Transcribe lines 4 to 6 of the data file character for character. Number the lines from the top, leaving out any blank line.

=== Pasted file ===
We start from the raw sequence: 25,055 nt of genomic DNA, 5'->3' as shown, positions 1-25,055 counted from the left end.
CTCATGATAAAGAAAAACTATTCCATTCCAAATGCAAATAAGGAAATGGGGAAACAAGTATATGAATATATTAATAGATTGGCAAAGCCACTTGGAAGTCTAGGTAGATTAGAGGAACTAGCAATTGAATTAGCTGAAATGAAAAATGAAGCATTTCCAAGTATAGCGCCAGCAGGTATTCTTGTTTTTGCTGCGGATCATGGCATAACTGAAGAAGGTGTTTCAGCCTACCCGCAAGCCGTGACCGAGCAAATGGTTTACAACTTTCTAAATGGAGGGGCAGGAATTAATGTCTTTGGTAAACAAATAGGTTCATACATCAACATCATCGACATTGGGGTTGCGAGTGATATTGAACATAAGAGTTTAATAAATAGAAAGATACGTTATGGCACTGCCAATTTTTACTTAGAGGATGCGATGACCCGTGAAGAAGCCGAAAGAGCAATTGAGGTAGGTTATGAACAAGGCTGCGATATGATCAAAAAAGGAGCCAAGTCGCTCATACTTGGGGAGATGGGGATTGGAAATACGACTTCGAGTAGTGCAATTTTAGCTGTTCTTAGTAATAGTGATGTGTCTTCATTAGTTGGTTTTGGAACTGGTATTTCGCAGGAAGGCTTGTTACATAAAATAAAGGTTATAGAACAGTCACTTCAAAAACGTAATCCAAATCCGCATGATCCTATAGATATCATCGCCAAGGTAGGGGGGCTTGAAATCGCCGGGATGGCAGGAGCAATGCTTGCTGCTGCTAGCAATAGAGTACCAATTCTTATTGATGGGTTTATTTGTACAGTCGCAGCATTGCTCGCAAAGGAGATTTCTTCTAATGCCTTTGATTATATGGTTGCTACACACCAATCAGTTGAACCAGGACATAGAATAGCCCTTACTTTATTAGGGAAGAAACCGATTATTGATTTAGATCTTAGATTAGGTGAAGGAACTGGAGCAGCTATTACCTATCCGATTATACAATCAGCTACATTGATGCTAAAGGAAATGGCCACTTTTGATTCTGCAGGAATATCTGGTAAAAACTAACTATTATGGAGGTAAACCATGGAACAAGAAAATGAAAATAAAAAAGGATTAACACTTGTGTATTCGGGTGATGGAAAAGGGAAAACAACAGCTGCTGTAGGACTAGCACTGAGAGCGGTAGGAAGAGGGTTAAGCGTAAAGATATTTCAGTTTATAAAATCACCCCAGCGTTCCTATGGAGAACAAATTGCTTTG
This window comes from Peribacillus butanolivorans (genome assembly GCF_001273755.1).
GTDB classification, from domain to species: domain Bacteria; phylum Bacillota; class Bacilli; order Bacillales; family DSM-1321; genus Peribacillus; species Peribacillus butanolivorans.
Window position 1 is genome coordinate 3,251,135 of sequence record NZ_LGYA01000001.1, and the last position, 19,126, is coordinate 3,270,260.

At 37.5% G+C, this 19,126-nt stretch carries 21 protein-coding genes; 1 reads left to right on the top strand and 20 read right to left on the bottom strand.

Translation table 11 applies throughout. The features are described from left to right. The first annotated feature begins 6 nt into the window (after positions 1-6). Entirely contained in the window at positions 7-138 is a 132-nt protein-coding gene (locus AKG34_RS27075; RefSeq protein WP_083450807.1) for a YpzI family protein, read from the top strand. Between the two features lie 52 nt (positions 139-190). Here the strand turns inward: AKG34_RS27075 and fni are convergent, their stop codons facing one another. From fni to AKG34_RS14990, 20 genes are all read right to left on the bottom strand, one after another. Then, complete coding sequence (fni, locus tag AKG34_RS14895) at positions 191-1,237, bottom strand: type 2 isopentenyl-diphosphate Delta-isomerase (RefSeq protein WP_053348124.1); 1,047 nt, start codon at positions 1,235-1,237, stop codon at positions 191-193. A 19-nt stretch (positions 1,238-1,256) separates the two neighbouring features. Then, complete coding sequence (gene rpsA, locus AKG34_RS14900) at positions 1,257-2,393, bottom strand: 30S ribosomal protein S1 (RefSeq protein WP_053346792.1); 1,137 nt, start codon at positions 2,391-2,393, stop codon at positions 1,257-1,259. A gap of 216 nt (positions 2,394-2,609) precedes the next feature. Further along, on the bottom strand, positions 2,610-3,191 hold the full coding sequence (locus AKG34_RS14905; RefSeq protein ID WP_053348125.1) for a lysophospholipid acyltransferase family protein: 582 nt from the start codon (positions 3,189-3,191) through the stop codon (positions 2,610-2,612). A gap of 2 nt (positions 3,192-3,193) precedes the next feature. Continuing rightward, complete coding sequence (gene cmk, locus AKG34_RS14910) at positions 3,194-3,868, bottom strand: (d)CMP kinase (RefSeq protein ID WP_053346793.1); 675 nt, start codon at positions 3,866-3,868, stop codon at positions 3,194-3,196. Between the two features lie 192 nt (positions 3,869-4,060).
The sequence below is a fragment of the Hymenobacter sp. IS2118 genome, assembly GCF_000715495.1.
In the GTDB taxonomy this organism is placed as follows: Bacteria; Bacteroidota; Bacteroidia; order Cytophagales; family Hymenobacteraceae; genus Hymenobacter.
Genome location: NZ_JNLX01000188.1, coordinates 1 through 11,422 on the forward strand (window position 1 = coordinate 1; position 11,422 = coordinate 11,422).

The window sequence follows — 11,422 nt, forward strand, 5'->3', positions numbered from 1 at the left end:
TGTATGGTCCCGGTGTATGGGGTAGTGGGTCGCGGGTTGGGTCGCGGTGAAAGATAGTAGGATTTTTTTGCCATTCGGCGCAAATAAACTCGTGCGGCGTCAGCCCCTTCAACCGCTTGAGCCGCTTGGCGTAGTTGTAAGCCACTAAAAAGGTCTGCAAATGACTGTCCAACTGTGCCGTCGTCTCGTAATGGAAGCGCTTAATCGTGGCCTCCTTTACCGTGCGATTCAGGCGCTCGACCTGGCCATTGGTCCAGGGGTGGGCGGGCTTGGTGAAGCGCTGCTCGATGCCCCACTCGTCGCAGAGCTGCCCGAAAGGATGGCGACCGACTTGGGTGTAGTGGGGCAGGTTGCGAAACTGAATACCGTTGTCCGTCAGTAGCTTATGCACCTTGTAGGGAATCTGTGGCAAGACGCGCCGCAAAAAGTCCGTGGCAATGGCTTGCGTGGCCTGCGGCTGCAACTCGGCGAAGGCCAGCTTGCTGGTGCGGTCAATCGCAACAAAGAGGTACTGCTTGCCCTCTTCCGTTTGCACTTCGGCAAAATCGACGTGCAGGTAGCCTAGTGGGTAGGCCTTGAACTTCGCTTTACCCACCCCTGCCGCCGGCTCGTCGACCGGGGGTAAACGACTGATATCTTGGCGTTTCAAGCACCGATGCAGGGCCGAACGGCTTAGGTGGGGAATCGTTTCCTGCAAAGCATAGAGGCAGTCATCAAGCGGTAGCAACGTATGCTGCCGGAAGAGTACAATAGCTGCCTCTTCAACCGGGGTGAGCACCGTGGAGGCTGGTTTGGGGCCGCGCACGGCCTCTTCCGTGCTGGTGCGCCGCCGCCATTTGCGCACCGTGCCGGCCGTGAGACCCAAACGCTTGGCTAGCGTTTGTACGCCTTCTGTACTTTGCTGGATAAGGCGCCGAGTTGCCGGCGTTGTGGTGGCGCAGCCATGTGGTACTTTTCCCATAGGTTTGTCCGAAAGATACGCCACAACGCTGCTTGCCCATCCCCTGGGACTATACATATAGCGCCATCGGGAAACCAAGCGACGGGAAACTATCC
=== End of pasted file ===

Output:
GTDB classification, from domain to species: domain Bacteria; phylum Bacillota; class Bacilli; order Bacillales; family DSM-1321; genus Peribacillus; species Peribacillus butanolivorans.
Window position 1 is genome coordinate 3,251,135 of sequence record NZ_LGYA01000001.1, and the last position, 19,126, is coordinate 3,270,260.

At 37.5% G+C, this 19,126-nt stretch carries 21 protein-coding genes; 1 reads left to right on the top strand and 20 read right to left on the bottom strand.